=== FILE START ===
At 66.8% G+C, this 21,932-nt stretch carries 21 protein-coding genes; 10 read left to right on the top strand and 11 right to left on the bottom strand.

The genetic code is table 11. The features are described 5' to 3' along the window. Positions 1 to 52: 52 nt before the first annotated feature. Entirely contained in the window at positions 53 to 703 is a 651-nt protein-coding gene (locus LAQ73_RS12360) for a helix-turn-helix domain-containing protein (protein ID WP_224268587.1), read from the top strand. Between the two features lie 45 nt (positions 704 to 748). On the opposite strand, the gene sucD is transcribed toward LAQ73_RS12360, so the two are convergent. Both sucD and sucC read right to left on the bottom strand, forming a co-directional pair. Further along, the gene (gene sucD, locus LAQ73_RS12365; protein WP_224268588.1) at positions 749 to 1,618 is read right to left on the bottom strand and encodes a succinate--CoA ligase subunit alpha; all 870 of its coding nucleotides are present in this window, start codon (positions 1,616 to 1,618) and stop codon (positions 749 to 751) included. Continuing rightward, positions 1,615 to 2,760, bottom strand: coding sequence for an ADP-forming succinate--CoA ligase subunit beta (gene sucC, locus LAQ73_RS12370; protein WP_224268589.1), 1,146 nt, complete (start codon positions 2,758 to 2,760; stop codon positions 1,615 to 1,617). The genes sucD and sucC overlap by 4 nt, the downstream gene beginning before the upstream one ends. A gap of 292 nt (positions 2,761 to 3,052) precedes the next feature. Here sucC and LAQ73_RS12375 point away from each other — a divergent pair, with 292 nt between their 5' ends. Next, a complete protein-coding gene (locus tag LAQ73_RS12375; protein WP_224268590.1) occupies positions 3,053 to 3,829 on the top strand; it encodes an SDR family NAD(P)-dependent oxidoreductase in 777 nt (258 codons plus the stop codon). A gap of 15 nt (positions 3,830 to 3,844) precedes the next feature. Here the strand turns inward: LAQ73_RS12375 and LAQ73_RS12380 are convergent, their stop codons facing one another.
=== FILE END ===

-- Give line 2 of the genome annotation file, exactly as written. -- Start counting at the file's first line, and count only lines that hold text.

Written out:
The genetic code is table 11. The features are described 5' to 3' along the window. Positions 1 to 52: 52 nt before the first annotated feature. Entirely contained in the window at positions 53 to 703 is a 651-nt protein-coding gene (locus LAQ73_RS12360) for a helix-turn-helix domain-containing protein (protein ID WP_224268587.1), read from the top strand. Between the two features lie 45 nt (positions 704 to 748). On the opposite strand, the gene sucD is transcribed toward LAQ73_RS12360, so the two are convergent. Both sucD and sucC read right to left on the bottom strand, forming a co-directional pair. Further along, the gene (gene sucD, locus LAQ73_RS12365; protein WP_224268588.1) at positions 749 to 1,618 is read right to left on the bottom strand and encodes a succinate--CoA ligase subunit alpha; all 870 of its coding nucleotides are present in this window, start codon (positions 1,616 to 1,618) and stop codon (positions 749 to 751) included. Continuing rightward, positions 1,615 to 2,760, bottom strand: coding sequence for an ADP-forming succinate--CoA ligase subunit beta (gene sucC, locus LAQ73_RS12370; protein WP_224268589.1), 1,146 nt, complete (start codon positions 2,758 to 2,760; stop codon positions 1,615 to 1,617). The genes sucD and sucC overlap by 4 nt, the downstream gene beginning before the upstream one ends. A gap of 292 nt (positions 2,761 to 3,052) precedes the next feature. Here sucC and LAQ73_RS12375 point away from each other — a divergent pair, with 292 nt between their 5' ends. Next, a complete protein-coding gene (locus tag LAQ73_RS12375; protein WP_224268590.1) occupies positions 3,053 to 3,829 on the top strand; it encodes an SDR family NAD(P)-dependent oxidoreductase in 777 nt (258 codons plus the stop codon). A gap of 15 nt (positions 3,830 to 3,844) precedes the next feature. Here the strand turns inward: LAQ73_RS12375 and LAQ73_RS12380 are convergent, their stop codons facing one another.